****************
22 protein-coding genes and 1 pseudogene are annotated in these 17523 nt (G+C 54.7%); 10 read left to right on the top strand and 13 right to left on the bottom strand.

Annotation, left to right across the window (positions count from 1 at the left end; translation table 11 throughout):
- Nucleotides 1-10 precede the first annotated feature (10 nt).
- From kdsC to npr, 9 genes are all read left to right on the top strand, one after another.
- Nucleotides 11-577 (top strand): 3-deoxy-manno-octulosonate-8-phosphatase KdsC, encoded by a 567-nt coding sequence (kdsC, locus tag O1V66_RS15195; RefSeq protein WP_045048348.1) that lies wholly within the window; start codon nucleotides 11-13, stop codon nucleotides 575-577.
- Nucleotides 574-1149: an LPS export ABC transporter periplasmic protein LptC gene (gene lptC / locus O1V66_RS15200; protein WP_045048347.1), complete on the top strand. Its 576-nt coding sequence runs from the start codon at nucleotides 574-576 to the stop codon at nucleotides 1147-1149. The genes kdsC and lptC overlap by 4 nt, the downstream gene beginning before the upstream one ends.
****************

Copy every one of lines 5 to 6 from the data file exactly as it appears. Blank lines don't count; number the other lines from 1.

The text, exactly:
- Nucleotides 11-577 (top strand): 3-deoxy-manno-octulosonate-8-phosphatase KdsC, encoded by a 567-nt coding sequence (kdsC, locus tag O1V66_RS15195; RefSeq protein WP_045048348.1) that lies wholly within the window; start codon nucleotides 11-13, stop codon nucleotides 575-577.
- Nucleotides 574-1149: an LPS export ABC transporter periplasmic protein LptC gene (gene lptC / locus O1V66_RS15200; protein WP_045048347.1), complete on the top strand. Its 576-nt coding sequence runs from the start codon at nucleotides 574-576 to the stop codon at nucleotides 1147-1149. The genes kdsC and lptC overlap by 4 nt, the downstream gene beginning before the upstream one ends.